Here is an interesting question: What does it actually mean to invest? When we were thinking of topics to bring to you, we kept coming back to foundational questions, to help you understand what we are really doing. At the most fundamental level, investing is spending time, effort, or money in the hopes that whatever is acquired or built will return a better value to you in the future.
In one sense, we invest every day. For a simple example, we may spend time building a deck on our house, because we value the time we will spend there with family more than we valued the time, effort, and materials it took to build it.
Before we continue, perhaps it makes sense to question why we should invest at all. Why not just spend all our money as we earn it? Well, if we could work all our lives, and earn what we need up until the day we die, there would be no need for financial planning at all. That used to be a reality. The average life expectancy of someone born in the 1920’s was 53 years. Fortunately, general health and medical advancements provide most of us with a much longer life well beyond our working and earning years.
For a time, pensions were somewhat common, to provide income after our productive years. Now, however, pensions are quite rare.
So, back to the question – Why invest at all? People have to invest because they are likely to outlive their ability to produce income, and most people would like an income and lifestyle above the income provided by Social Security.
There are many types of investments available. Two very common types are:
1. Stocks – owning a portion of a company and participating in the potential profitability of that company. The company may pay out cash on hand to owners in the form of dividends. At some point in time, the investor may sell their ownership interest. If they can sell it for more than they paid, a profit will occur there as well.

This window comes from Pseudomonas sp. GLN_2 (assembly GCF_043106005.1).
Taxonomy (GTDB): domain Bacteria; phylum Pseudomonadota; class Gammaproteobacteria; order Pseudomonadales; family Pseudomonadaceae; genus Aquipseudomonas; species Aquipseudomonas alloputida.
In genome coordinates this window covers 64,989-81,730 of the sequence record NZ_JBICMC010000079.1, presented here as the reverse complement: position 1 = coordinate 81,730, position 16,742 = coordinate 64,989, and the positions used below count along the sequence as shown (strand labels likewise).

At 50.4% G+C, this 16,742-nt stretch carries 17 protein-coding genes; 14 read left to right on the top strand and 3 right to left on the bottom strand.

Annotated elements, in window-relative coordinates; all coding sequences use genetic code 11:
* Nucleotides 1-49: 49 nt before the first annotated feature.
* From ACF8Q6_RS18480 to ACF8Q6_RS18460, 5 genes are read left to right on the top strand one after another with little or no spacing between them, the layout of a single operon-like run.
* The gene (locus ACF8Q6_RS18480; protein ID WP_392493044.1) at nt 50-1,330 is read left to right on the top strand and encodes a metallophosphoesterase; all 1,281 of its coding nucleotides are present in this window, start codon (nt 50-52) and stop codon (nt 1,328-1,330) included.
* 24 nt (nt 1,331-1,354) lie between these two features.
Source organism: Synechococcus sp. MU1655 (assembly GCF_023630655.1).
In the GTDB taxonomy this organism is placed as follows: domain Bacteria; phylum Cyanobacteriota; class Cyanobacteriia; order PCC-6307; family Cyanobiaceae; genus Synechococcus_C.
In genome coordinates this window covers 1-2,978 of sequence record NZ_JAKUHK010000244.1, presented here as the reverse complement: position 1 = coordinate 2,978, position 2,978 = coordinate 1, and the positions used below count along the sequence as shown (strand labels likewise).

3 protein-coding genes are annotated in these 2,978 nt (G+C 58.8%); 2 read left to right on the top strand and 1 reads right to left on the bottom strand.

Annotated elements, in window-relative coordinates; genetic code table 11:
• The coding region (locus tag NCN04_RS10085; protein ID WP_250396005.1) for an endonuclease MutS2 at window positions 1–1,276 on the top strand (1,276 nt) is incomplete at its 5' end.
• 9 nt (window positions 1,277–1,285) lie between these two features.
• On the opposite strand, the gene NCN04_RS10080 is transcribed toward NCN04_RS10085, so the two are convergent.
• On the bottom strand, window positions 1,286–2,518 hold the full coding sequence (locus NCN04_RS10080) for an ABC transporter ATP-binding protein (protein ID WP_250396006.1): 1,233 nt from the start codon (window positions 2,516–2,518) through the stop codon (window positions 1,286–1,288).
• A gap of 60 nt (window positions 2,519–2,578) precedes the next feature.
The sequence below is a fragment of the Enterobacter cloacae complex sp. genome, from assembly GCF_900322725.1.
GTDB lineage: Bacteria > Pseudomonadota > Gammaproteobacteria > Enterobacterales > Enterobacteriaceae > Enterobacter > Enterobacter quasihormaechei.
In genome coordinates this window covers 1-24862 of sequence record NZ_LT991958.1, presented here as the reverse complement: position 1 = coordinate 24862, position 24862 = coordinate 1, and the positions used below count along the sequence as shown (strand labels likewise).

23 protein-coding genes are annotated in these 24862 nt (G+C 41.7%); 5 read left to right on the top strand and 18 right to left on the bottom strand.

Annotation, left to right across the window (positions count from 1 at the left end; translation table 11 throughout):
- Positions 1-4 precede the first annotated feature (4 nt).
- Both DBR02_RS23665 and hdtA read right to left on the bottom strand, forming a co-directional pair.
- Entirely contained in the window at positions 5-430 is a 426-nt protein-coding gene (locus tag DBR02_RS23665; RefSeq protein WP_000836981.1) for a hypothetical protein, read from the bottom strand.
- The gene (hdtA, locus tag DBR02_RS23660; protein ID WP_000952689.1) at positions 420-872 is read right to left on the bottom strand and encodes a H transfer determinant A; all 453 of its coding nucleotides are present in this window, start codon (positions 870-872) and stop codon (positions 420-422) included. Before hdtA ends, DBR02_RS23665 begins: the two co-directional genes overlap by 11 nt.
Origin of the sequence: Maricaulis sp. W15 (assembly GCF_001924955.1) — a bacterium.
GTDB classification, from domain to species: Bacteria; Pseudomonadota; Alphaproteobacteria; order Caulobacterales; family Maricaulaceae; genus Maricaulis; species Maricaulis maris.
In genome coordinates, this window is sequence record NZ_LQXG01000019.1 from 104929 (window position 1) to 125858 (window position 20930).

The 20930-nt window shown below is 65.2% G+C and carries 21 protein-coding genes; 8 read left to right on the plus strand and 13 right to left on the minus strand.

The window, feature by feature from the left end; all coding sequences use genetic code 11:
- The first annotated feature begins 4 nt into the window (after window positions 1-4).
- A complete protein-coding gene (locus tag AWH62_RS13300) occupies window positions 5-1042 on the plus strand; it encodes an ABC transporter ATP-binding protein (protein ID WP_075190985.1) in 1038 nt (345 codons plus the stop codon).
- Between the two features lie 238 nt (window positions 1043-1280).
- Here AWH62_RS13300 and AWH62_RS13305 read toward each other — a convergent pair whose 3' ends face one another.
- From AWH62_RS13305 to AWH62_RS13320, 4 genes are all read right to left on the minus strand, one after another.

2. Bonds – loaning your money to a company. The company then has regularly scheduled interest payments, and eventually a payment to return the principal of the loan.
One subject that comes up relative to investing from time to time is the sense of “gambling.” There are a few common sources to this feeling. Market volatility is well reported in the media, can create unease, and is completely outside of your control. There are a few things within your control, however. Proper diversification and asset allocation can change both the level of risk and types of risk in your portfolio. It really takes a team approach between the client, the advisor, and professional money managers to consider these things to be systematically and purposely invested.
For questions, comments, and conversation, call us at 920-617-6830
Any opinions are those of Mike Macco and Patrick Stoa and not necessarily those of Raymond James. Diversification does not ensure a profit or guarantee against a loss. Investing involves risk and you may incur a profit or loss regardless of strategy selected. Dividends are not guaranteed and must be authorized by the company’s board of directors. There is an inverse relationship between interest rate movements and bond prices. Generally, when interest rates rise, bond prices fall and when interest rates fall, bond prices generally rise.